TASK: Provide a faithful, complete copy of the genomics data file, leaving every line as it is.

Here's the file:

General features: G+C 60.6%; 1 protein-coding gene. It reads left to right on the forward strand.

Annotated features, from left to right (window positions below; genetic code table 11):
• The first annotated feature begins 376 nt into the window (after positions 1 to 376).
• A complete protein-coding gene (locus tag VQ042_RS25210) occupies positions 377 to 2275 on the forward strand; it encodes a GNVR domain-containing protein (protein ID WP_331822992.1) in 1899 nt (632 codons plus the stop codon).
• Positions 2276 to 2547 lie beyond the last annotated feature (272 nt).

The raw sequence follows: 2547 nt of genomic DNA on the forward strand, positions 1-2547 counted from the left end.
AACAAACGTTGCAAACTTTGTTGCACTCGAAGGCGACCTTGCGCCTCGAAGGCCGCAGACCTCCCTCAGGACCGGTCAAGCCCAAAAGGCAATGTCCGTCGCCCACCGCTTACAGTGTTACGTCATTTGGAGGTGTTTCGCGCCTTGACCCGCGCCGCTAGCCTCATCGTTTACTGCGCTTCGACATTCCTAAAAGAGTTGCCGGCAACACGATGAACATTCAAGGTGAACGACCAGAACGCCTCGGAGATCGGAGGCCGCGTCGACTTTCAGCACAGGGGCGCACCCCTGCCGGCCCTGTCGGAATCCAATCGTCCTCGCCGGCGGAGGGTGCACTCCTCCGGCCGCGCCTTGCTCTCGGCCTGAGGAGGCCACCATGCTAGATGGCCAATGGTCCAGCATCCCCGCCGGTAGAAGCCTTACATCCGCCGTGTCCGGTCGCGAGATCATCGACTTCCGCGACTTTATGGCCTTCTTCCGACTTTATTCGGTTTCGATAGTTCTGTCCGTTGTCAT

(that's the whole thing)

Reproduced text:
General features: G+C 60.6%; 1 protein-coding gene. It reads left to right on the forward strand.

Annotated features, from left to right (window positions below; genetic code table 11):
• The first annotated feature begins 376 nt into the window (after positions 1 to 376).
• A complete protein-coding gene (locus tag VQ042_RS25210) occupies positions 377 to 2275 on the forward strand; it encodes a GNVR domain-containing protein (protein ID WP_331822992.1) in 1899 nt (632 codons plus the stop codon).
• Positions 2276 to 2547 lie beyond the last annotated feature (272 nt).

The raw sequence follows: 2547 nt of genomic DNA on the forward strand, positions 1-2547 counted from the left end.
AACAAACGTTGCAAACTTTGTTGCACTCGAAGGCGACCTTGCGCCTCGAAGGCCGCAGACCTCCCTCAGGACCGGTCAAGCCCAAAAGGCAATGTCCGTCGCCCACCGCTTACAGTGTTACGTCATTTGGAGGTGTTTCGCGCCTTGACCCGCGCCGCTAGCCTCATCGTTTACTGCGCTTCGACATTCCTAAAAGAGTTGCCGGCAACACGATGAACATTCAAGGTGAACGACCAGAACGCCTCGGAGATCGGAGGCCGCGTCGACTTTCAGCACAGGGGCGCACCCCTGCCGGCCCTGTCGGAATCCAATCGTCCTCGCCGGCGGAGGGTGCACTCCTCCGGCCGCGCCTTGCTCTCGGCCTGAGGAGGCCACCATGCTAGATGGCCAATGGTCCAGCATCCCCGCCGGTAGAAGCCTTACATCCGCCGTGTCCGGTCGCGAGATCATCGACTTCCGCGACTTTATGGCCTTCTTCCGACTTTATTCGGTTTCGATAGTTCTGTCCGTTGTCAT